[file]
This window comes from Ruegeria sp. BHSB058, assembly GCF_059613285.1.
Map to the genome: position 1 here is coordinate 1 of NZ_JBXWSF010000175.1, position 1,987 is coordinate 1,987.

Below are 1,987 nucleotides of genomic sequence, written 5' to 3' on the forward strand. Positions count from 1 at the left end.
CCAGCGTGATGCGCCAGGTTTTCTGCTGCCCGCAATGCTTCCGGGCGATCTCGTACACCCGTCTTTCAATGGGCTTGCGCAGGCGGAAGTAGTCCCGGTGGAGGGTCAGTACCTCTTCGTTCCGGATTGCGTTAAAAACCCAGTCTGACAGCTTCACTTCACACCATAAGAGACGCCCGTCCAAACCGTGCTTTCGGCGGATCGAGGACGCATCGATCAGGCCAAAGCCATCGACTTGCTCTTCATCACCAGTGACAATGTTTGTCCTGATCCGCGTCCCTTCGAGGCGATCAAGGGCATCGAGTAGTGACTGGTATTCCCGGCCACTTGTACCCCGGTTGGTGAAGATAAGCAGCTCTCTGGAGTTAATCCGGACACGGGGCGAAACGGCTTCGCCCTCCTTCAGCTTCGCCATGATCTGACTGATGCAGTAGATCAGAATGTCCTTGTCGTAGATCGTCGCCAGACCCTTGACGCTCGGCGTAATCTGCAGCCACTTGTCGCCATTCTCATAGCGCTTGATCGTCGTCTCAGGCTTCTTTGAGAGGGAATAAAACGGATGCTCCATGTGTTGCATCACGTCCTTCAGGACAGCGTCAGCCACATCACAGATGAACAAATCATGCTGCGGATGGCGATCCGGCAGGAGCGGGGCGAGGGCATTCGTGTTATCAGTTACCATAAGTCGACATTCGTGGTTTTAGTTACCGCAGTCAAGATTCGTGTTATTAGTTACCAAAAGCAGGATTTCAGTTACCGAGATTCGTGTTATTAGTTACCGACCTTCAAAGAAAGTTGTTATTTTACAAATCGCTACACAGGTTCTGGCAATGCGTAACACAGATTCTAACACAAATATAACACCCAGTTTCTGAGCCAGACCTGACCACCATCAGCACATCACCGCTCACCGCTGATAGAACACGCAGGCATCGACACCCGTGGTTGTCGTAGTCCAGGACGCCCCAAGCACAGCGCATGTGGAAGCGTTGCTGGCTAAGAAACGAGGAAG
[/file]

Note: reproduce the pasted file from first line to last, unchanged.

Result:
This window comes from Ruegeria sp. BHSB058, assembly GCF_059613285.1.
Map to the genome: position 1 here is coordinate 1 of NZ_JBXWSF010000175.1, position 1,987 is coordinate 1,987.

Below are 1,987 nucleotides of genomic sequence, written 5' to 3' on the forward strand. Positions count from 1 at the left end.
CCAGCGTGATGCGCCAGGTTTTCTGCTGCCCGCAATGCTTCCGGGCGATCTCGTACACCCGTCTTTCAATGGGCTTGCGCAGGCGGAAGTAGTCCCGGTGGAGGGTCAGTACCTCTTCGTTCCGGATTGCGTTAAAAACCCAGTCTGACAGCTTCACTTCACACCATAAGAGACGCCCGTCCAAACCGTGCTTTCGGCGGATCGAGGACGCATCGATCAGGCCAAAGCCATCGACTTGCTCTTCATCACCAGTGACAATGTTTGTCCTGATCCGCGTCCCTTCGAGGCGATCAAGGGCATCGAGTAGTGACTGGTATTCCCGGCCACTTGTACCCCGGTTGGTGAAGATAAGCAGCTCTCTGGAGTTAATCCGGACACGGGGCGAAACGGCTTCGCCCTCCTTCAGCTTCGCCATGATCTGACTGATGCAGTAGATCAGAATGTCCTTGTCGTAGATCGTCGCCAGACCCTTGACGCTCGGCGTAATCTGCAGCCACTTGTCGCCATTCTCATAGCGCTTGATCGTCGTCTCAGGCTTCTTTGAGAGGGAATAAAACGGATGCTCCATGTGTTGCATCACGTCCTTCAGGACAGCGTCAGCCACATCACAGATGAACAAATCATGCTGCGGATGGCGATCCGGCAGGAGCGGGGCGAGGGCATTCGTGTTATCAGTTACCATAAGTCGACATTCGTGGTTTTAGTTACCGCAGTCAAGATTCGTGTTATTAGTTACCAAAAGCAGGATTTCAGTTACCGAGATTCGTGTTATTAGTTACCGACCTTCAAAGAAAGTTGTTATTTTACAAATCGCTACACAGGTTCTGGCAATGCGTAACACAGATTCTAACACAAATATAACACCCAGTTTCTGAGCCAGACCTGACCACCATCAGCACATCACCGCTCACCGCTGATAGAACACGCAGGCATCGACACCCGTGGTTGTCGTAGTCCAGGACGCCCCAAGCACAGCGCATGTGGAAGCGTTGCTGGCTAAGAAACGAGGAAG